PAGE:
The history of humankind may be said to have passed through three stages: (i) hunting-gathering, (ii) agrarian, and (iii) industrial.
Each of these is characterized by a distinct type of society. But it is important to recognize that a great deal of diversity also prevails within each of these societies.
Ex : agrarian society may be defined as one in which food production constitutes the major activity. In this sense the agrarian society is distinguishable from, the hunting and gathering society (in which agriculture did not exist) and the industrial society in which food production ceased to be the most important occupation.
The industrial society has been with us for barely three centuries and has developed important variants:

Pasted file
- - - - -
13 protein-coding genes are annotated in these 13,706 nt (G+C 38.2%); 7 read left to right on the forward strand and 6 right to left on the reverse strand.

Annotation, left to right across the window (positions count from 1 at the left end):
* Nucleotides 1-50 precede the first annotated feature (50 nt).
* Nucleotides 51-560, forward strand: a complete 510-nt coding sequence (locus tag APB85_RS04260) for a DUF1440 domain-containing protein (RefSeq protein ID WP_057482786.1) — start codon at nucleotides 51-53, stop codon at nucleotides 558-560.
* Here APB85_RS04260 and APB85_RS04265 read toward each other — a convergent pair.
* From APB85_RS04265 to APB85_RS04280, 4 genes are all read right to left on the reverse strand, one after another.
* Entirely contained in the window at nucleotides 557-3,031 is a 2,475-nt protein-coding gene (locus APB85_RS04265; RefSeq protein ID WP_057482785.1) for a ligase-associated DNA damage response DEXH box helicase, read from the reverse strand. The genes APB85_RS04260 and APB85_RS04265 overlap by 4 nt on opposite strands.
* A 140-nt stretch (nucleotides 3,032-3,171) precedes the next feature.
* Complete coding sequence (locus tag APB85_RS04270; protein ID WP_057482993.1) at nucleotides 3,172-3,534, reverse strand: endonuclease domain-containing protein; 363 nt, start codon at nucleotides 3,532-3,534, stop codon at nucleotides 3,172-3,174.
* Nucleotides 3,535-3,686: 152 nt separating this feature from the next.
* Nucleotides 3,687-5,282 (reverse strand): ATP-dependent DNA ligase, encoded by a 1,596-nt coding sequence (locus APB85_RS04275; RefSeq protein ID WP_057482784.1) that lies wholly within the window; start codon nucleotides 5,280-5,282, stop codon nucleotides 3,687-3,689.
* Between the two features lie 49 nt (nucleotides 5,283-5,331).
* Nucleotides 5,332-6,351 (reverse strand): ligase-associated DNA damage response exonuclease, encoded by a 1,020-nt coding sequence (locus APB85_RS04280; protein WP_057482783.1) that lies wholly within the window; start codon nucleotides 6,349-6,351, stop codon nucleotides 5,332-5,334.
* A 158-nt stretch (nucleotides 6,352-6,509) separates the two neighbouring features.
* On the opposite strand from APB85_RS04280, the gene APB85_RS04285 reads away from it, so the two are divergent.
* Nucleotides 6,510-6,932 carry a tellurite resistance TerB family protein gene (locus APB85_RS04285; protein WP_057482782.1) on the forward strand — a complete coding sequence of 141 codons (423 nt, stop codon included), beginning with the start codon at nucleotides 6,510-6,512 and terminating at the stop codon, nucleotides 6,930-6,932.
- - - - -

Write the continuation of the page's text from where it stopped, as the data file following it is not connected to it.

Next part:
(a) capitalist industrial society (in which the production process is controlled by the market);
(b) the socialist industrial society (also called the command economy, in which the production process is planned and controlled by the political institutions)
Three types of activities have remained central to all the three stages with varying levels of emphasis - production, coercion and cognition. The degree of importance that they enjoy in each stage varies.
1.In the first stage (hunting and gathering) activity two and three (coercion and cognition) have no meaning and simply do not exist. The major burden of human activity in this stage is exhausted by food procurement.
2.Coercion as an activity is dependent upon a division of labour. Since there is no (or not much) division of labour at this stage, there is no coercion.
3.Cognition as an activity is dependent upon the existence of written words or the existence of a class of people (clergy, Ulema, Brahmin) committed to the generation and dissemination of ideas.
The transition from stage one to stage two is generally understood as the Neolithic evolution and that from stage two to stage three is known as the Industrial Revolution.